I’ve left my pack stranded at junctions to water countless times. Hikers have reputed me as careless for this, but do you think someone’s going to steal your backpack in the middle of a wilderness trail? I think not. I think the shared goal is to carry as little as possible, and I think only one hiker in a thousand would contemplate carrying out an extra backpack with a bulk of unmarketable commodities.
I understand food is valuable. If you’re worried about it being stolen, take it out of the pack and bring it with you to the water. I often do this to combine my lunch with water collection. And if you’re so worried about your pack being stolen in the middle of the wilderness, bring it. You carry it most of the day anyhow.
At a Hostel
It should be the MO for hikers to never bring a pack into a hostel, residence, or any place specifically catering to hikers without permission. Many hostels have roofed spaces for hikers to leave their packs, such as a mudroom or shed. Backpacks can be stinky and intrusive, but the chief reason you shouldn’t lug your pack into a residence unpermitted is the dirt it may carry. The few times I stayed in hotels on trail, I made a mess of dirt in the room.
When an organization dedicates themselves to hikers, the least you can do is ask before bringing your pack inside. If it is permitted, consider shaking the pack off first and furthermore opting to voluntarily leave your pack outside for the sake of cleanliness and aroma.
I’m Riding into Town
Get ready to squeeze in. If you want a ride, you should be willing to throw that sucker atop your lap and enjoy a pleasant conversation with the pack snug in your face. Not all drivers will have room for everyone’s pack in the back. If you can put the pack in the back, however, do it. This may mitigate the smell (your pack will smell) for the driver. If you must stack backpacks, be sure to stack the heaviest on the bottom and the lightest on top.
Do I Need to Wash My Pack?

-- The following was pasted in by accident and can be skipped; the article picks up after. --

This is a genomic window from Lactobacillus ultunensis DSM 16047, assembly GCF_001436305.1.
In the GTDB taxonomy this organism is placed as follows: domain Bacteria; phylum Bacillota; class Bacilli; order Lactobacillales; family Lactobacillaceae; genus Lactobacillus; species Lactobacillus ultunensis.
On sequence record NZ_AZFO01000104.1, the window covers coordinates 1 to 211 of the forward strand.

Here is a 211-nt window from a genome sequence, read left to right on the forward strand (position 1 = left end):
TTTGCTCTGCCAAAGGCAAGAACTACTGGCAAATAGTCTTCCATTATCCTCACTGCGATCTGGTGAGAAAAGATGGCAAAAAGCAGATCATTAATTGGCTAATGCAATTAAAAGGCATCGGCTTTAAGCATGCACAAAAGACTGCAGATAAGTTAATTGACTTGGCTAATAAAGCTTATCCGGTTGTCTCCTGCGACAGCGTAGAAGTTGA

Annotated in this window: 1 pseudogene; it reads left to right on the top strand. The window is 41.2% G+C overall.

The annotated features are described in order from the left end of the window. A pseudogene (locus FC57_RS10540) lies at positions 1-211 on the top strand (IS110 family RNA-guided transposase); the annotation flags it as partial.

You don’t need to wash your pack on trail. I’ve never washed a backpack, on trail or off. Everyone on the trail is dirty, stinky, and when the weather is inclement, bedraggled. I don’t think cleaning your pack amid a hike is going to do much besides make it look cleaner than other packs for a day or two.
Between thru-hikes? It might not be a bad idea. There are plenty of videos on how to do this on YouTube.
What if I Have a Popular Brand of Backpack?
If your pack is an Osprey, a Zpacks, or a Hyperlite, bear this in mind: you will not be alone. These brands make up well over half the packs on trail. Consider fastening an accessory to the pack that will make it distinguishable.
Is It Okay to Hang My Pack?
Backpacks are designed to be hung, but their weight may not be apt for fixtures in buildings, particularly ones jutting from walls. Play it safe, and don’t hang your pack inside.
Is it Okay to Leave My Pack With Someone Else?
Asking someone to watch your pack may seem like a good idea, but consider what the favor entails. You are tethering them to the pack, and they must stay where they are or carry your pack in addition to theirs. For a quick trip into a store, this may be fine. For other scenarios, such as leaving it while you explore town, not so much.
A backpacker without a backpack is but an unequipped wayfarer, and a backpack without a backpacker is but a lone rucksack. Happy Trails.